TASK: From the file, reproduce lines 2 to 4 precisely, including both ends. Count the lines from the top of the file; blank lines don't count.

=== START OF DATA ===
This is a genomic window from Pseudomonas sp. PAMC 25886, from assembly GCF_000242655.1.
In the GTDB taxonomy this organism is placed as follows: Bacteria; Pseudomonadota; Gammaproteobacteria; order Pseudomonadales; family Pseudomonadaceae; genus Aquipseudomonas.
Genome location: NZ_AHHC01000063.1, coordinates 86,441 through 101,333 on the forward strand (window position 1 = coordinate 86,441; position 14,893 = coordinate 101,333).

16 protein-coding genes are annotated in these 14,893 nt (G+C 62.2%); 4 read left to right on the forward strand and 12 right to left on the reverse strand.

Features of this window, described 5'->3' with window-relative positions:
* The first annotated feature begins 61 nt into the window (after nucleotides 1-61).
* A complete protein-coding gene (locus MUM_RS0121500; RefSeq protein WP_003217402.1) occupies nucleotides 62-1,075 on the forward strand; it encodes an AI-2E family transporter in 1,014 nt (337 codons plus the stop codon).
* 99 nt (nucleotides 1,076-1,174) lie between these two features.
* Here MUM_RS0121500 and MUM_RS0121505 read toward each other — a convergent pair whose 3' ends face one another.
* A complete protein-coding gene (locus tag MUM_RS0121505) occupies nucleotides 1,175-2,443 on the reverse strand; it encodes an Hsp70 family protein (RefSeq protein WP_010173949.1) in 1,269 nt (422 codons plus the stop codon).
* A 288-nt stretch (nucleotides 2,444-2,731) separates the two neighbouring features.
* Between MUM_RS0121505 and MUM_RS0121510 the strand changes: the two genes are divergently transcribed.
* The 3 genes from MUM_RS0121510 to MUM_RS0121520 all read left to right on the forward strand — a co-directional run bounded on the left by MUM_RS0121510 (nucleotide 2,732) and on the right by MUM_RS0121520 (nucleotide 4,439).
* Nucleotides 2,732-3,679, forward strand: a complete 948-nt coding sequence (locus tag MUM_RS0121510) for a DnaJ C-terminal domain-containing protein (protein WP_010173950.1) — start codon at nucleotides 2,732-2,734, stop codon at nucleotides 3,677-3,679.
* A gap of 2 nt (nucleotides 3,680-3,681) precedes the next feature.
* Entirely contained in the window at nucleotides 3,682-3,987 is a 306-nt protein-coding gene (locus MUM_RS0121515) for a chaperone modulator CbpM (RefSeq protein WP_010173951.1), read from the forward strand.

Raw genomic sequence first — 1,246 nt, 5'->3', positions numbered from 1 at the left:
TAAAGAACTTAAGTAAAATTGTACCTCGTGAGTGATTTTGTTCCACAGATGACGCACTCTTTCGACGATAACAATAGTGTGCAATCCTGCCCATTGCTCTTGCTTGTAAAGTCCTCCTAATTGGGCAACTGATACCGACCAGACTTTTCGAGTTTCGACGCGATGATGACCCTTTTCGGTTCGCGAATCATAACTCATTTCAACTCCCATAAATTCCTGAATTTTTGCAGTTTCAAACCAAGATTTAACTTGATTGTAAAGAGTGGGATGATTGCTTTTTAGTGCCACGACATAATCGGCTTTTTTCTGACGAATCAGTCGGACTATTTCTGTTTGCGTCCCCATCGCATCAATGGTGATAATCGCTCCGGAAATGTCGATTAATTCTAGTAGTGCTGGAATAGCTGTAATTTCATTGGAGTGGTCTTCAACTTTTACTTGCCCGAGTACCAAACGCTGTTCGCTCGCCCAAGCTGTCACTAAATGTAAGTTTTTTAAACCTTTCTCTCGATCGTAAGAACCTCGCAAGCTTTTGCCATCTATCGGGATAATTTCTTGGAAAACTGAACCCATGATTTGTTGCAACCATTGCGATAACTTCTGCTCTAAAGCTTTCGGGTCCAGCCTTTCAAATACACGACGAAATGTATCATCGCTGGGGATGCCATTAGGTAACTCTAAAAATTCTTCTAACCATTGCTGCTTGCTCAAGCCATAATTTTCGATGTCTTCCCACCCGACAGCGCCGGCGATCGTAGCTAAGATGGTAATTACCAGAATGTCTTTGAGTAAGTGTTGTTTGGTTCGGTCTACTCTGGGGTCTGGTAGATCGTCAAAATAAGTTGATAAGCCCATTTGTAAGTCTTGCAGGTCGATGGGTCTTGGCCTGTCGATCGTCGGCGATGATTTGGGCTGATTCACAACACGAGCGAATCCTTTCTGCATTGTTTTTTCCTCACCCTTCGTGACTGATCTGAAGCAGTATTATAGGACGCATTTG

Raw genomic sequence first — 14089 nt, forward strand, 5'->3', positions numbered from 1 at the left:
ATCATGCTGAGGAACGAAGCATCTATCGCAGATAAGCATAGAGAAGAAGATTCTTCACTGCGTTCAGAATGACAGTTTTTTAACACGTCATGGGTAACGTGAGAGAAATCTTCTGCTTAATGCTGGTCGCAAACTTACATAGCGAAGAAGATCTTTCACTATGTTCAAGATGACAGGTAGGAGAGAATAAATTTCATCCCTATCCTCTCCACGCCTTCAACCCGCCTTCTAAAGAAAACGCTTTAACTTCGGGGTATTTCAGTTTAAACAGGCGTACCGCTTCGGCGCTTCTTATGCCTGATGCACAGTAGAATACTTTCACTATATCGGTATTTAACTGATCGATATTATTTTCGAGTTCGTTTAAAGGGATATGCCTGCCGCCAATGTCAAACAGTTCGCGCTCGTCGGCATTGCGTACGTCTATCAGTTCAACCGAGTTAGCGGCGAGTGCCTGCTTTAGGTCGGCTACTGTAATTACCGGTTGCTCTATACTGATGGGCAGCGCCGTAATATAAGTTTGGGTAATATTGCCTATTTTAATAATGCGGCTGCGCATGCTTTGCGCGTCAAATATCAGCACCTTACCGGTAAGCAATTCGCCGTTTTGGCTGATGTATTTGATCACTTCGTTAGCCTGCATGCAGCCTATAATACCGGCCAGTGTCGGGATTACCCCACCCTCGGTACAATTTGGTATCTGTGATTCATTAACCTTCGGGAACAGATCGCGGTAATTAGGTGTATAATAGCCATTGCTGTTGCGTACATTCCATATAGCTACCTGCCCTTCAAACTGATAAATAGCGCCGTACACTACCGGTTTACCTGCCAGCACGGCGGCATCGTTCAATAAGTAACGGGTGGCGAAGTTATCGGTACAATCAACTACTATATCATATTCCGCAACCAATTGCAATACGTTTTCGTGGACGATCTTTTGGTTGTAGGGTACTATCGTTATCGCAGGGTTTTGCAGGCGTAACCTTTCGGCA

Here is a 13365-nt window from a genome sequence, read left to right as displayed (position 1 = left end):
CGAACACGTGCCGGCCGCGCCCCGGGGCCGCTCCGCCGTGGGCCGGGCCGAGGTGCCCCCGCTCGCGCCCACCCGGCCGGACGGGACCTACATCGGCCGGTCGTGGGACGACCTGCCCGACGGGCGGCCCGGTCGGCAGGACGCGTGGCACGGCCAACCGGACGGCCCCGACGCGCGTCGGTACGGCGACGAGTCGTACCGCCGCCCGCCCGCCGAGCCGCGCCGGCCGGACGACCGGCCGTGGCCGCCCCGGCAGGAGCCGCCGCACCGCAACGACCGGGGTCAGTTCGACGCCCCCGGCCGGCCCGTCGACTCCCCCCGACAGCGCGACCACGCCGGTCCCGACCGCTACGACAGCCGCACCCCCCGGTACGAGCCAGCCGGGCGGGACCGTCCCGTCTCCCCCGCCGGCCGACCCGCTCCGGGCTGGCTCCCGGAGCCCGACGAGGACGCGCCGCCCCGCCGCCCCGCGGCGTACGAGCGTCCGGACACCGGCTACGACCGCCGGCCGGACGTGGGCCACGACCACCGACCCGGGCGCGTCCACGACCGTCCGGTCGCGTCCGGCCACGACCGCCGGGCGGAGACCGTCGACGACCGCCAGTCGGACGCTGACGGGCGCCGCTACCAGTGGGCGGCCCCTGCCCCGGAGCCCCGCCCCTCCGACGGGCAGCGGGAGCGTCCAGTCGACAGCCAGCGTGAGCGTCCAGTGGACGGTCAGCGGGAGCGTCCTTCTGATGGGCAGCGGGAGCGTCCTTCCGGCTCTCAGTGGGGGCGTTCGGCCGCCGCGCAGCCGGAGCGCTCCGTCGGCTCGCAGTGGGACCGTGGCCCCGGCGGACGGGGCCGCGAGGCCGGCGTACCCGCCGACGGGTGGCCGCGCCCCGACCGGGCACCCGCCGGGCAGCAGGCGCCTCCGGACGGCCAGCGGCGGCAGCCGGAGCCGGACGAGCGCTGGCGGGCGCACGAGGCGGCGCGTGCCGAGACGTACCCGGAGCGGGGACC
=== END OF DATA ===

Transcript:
In the GTDB taxonomy this organism is placed as follows: Bacteria; Pseudomonadota; Gammaproteobacteria; order Pseudomonadales; family Pseudomonadaceae; genus Aquipseudomonas.
Genome location: NZ_AHHC01000063.1, coordinates 86,441 through 101,333 on the forward strand (window position 1 = coordinate 86,441; position 14,893 = coordinate 101,333).

16 protein-coding genes are annotated in these 14,893 nt (G+C 62.2%); 4 read left to right on the forward strand and 12 right to left on the reverse strand.